Monday, March 26, 2012

No Place to Go: Comic Cabaret Play

With a slow burn, but a solid emotional core, Ethan Lipton's No Place to Go is a serio-comedic "musical" that seems equal parts wacky cabaret act and thoughtful monologue.  A three piece band joins Lipton, who is the lead vocalist and performer, as he takes us through his journey from employment to unemployment, when he finds out his job is "breaking up with him."

With Bad Kid, Now. Here. This., the Mike Daisey debacle, and now No Place to Go, I feel like I have been swimming in personal reflection theater lately.  But No Place to Go, directed by Leigh Silverman, managed to have a gentle presentation style that succeeds at being personal, emotionally engaging and yet more universally accessible that some other works I have seen.  At its core, the show is about what happens when your foundation (your paying day job) shifts under your feet and how you cope with that.  As Lipton described it: "I keep telling myself anxiety is excitement in disguise."  Having had my out bouts of unexpected unemployment in my life, the themes resonated with me.  But beyond Lipton's personal experiences and the "gooey malaise" he experienced, he tries to connect it to larger questions of corporate actions, unemployment in this country, and how good people survive in the modern world today.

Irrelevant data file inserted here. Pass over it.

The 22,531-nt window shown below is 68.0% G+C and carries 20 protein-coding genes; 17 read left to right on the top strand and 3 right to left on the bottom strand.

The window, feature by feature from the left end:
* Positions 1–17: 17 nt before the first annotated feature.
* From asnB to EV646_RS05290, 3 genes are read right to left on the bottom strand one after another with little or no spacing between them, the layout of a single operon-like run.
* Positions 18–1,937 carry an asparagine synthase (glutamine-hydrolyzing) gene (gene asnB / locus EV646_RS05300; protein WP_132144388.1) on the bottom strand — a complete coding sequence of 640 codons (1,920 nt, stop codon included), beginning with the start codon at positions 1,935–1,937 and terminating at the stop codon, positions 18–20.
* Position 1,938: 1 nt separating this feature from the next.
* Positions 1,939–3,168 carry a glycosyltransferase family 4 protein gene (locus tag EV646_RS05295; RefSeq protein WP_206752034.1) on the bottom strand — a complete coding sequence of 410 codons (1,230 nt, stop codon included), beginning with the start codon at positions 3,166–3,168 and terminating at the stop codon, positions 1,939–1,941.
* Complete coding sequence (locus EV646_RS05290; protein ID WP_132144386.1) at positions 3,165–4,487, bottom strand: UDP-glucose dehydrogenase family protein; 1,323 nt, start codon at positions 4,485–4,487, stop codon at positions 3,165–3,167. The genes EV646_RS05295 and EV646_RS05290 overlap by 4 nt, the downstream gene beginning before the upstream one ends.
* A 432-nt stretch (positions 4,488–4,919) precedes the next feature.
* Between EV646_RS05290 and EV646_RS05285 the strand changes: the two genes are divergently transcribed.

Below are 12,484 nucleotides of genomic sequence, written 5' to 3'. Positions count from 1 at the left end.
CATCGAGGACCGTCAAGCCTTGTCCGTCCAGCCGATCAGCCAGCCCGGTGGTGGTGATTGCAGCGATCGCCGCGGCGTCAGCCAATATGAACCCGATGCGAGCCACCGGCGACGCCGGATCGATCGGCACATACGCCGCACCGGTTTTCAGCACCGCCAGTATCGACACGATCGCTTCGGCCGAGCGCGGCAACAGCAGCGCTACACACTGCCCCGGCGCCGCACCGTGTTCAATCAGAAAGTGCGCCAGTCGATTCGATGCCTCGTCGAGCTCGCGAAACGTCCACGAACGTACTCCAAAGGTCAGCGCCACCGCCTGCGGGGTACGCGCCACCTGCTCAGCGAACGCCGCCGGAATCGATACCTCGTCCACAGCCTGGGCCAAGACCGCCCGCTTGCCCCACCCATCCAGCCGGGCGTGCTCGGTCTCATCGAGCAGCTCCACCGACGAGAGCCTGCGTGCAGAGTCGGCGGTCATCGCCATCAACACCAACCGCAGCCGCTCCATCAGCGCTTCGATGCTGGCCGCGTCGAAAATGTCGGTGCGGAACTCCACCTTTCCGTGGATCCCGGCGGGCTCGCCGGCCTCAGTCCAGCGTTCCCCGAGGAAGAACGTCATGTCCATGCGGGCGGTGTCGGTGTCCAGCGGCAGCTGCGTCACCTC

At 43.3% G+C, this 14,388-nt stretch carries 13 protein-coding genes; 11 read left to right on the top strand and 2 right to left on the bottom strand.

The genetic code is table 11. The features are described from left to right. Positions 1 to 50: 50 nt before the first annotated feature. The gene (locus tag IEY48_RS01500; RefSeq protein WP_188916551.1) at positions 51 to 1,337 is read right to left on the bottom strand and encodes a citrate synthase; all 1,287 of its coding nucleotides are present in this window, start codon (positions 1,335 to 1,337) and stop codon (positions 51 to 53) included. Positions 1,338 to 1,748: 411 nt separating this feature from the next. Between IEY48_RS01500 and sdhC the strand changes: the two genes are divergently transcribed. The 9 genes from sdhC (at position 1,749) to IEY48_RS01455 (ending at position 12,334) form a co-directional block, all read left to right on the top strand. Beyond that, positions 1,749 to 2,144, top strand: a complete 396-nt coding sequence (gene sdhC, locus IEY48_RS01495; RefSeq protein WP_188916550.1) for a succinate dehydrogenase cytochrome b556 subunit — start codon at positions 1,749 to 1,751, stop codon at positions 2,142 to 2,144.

Lipton is not the most charismatic actor.  But when he starts to sing he lights up.  He has a wry vocal style and really shines when he makes convincing invocations of James Brown, Woodie Guthrie, and Randy Newman.  It took some time for me to adjust to the piece, the format, and warm up to Lipton but I did eventually.  There were really nice moments in the show and I laughed when he described freelancing as "Everybody hates me and I can't find the bathroom" which reflected my experience as a temp to perfection.  He did a series of songs by the last sandwich in the conference room and by the final one I actually had feelings for this lonely sandwich.  I think I appreciated the work more than loved it, but I am glad he made it.  He took an unusual approach and I would check out other works by him in the future.

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